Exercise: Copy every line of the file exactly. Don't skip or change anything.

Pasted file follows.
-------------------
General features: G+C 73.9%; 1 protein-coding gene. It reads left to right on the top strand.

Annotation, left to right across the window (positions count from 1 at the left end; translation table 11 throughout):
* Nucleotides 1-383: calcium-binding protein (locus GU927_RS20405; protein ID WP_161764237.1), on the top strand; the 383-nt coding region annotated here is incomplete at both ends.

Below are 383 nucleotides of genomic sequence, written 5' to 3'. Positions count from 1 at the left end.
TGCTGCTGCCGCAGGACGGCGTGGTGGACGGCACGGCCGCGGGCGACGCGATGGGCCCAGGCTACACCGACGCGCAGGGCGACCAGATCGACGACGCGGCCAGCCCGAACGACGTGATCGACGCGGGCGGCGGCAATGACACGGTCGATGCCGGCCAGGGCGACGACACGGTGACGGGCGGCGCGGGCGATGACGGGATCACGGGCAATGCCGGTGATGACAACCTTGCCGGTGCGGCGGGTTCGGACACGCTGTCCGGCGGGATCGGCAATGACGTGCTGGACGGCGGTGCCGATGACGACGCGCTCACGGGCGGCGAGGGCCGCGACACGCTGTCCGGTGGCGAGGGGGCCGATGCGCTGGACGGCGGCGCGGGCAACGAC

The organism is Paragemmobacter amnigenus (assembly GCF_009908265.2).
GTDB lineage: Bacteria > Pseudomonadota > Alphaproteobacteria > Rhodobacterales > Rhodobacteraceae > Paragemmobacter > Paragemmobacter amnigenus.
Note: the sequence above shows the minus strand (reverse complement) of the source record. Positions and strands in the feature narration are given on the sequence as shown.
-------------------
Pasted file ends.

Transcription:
General features: G+C 73.9%; 1 protein-coding gene. It reads left to right on the top strand.

Annotation, left to right across the window (positions count from 1 at the left end; translation table 11 throughout):
* Nucleotides 1-383: calcium-binding protein (locus GU927_RS20405; protein ID WP_161764237.1), on the top strand; the 383-nt coding region annotated here is incomplete at both ends.

Below are 383 nucleotides of genomic sequence, written 5' to 3'. Positions count from 1 at the left end.
TGCTGCTGCCGCAGGACGGCGTGGTGGACGGCACGGCCGCGGGCGACGCGATGGGCCCAGGCTACACCGACGCGCAGGGCGACCAGATCGACGACGCGGCCAGCCCGAACGACGTGATCGACGCGGGCGGCGGCAATGACACGGTCGATGCCGGCCAGGGCGACGACACGGTGACGGGCGGCGCGGGCGATGACGGGATCACGGGCAATGCCGGTGATGACAACCTTGCCGGTGCGGCGGGTTCGGACACGCTGTCCGGCGGGATCGGCAATGACGTGCTGGACGGCGGTGCCGATGACGACGCGCTCACGGGCGGCGAGGGCCGCGACACGCTGTCCGGTGGCGAGGGGGCCGATGCGCTGGACGGCGGCGCGGGCAACGAC

The organism is Paragemmobacter amnigenus (assembly GCF_009908265.2).
GTDB lineage: Bacteria > Pseudomonadota > Alphaproteobacteria > Rhodobacterales > Rhodobacteraceae > Paragemmobacter > Paragemmobacter amnigenus.
Note: the sequence above shows the minus strand (reverse complement) of the source record. Positions and strands in the feature narration are given on the sequence as shown.